सर्वे भवन्तु सुखिनः Sarve Bhavantu Sukhinah-4
A guest wellness series based on ancient Indian dharmic wisdom, by Amritavarshini.
(Continued from the previous post)
In that remote village of South India a long time ago, lived the venerable Elder of over a 100 years. Simply known as Thatha, he was a repository of ancient folk wisdom he had learnt from his forefathers, and had a panacea for every physical and mental ill that the villagers consulted him about. He gave them simple remedies and solutions for their problems. Among the many things he had learnt was that one should not walk or sleep under the tamarind tree at night. In order to keep the villagers from going into the tamarind grove at night, he told them that there were ketta kaatru (noxious gases, and also another name for ghosts in Tamil) there. His word was accepted by everyone, except a group of skeptical youth, who thought that he was superstitious.
So, one night, the friends decided to go to the grove and sleep there, to challenge the advice of Thatha. They lay under a big tamarind tree, telling jokes, laughing and chatting about ghosts and spirits. Hardly had they slept, exhausted, than they awoke one by one, in cold sweat and unable to breathe. The terrified boys were convinced that they had been ‘caught’ by the ghost! Leaving their mats and pillows, they somehow managed to run back to the village, screaming their heads off.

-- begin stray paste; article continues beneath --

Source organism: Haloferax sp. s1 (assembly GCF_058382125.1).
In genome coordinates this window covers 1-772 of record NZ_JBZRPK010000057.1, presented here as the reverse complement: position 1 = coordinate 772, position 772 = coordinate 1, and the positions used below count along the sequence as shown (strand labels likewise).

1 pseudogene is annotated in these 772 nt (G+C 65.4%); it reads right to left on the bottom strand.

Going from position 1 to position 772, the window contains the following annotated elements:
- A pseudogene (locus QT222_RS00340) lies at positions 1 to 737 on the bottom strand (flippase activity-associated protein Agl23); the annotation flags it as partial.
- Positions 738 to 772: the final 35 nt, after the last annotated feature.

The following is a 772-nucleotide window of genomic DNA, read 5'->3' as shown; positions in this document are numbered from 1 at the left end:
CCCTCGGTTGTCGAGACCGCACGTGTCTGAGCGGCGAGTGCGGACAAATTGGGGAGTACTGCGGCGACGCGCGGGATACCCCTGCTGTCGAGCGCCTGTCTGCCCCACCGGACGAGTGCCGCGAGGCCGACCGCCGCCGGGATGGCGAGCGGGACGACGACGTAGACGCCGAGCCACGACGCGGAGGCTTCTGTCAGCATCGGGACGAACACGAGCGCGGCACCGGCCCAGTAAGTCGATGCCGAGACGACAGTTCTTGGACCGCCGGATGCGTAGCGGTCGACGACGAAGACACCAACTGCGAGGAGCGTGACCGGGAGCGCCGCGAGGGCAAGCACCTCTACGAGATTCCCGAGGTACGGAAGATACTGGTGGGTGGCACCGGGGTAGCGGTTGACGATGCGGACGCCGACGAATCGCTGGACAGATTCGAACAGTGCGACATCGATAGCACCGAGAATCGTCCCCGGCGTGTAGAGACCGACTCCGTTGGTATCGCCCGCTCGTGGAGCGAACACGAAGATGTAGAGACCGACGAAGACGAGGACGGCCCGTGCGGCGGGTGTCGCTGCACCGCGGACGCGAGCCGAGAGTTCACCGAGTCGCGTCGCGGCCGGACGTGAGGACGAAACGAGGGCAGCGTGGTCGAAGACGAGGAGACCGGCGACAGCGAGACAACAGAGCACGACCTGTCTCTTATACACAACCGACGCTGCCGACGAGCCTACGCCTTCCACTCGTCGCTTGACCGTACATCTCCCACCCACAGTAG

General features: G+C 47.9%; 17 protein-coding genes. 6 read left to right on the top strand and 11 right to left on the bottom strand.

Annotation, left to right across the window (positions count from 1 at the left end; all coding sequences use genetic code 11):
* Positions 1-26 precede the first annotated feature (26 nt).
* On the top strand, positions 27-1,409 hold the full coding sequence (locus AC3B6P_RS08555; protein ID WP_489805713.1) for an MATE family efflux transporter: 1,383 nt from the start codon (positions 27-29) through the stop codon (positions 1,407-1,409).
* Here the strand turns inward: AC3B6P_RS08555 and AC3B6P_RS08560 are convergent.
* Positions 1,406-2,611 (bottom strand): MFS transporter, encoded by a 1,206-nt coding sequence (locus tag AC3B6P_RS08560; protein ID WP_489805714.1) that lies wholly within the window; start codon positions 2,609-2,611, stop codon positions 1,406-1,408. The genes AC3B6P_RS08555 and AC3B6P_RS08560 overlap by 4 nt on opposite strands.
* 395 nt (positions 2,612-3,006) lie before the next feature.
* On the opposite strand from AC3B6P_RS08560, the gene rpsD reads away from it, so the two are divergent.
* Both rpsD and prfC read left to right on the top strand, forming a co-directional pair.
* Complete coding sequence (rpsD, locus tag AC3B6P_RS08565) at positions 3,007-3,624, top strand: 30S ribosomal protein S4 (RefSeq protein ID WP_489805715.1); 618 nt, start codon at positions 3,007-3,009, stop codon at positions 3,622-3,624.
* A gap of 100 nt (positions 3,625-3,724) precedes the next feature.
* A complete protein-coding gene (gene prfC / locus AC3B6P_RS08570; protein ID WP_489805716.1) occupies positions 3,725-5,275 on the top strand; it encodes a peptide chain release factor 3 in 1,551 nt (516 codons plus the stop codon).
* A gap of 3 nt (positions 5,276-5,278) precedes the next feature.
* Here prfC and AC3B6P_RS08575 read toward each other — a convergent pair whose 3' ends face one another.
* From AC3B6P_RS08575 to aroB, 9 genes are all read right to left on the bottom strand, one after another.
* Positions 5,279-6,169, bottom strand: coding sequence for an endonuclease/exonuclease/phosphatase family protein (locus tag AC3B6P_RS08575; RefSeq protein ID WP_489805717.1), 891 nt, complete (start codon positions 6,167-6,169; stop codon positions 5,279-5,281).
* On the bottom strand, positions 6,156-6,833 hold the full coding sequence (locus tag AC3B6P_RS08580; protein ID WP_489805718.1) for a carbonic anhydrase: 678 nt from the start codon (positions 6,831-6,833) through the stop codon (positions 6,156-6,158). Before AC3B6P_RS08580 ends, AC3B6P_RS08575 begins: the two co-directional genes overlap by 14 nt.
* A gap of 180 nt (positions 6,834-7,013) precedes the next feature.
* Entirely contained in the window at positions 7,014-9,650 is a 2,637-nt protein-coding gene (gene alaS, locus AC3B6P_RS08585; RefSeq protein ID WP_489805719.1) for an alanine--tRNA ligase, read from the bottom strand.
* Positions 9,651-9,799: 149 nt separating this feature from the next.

They woke up with severe body ache and palpitations and lost no time to seek out the Elder. When they told him that something had indeed ‘caught’ them at night, he merely smiled and gave them a simple prescription. They were to walk in the path with tamarind trees during day and sleep under a big neem tree at night, for the next 40 days.
‘So you met the ghost!’ Thatha chuckled. The boys looked suitably chastised. He then gave them a simple prescription of walking on a road lined with tamarind trees during the day and sleeping under a big neem tree at night, for 40 days.
They were afraid of going anywhere near a tamarind tree, even during the day, leave alone sleeping under any tree after their previous night’s scare. Finally Thatha accompanied them. Surprisingly, their aches and pains vanished and palpitations were gone, when they woke the next morning. Naturally they were curious to know how they had been cured and wanted to know why they should continue the treatment for 40 days.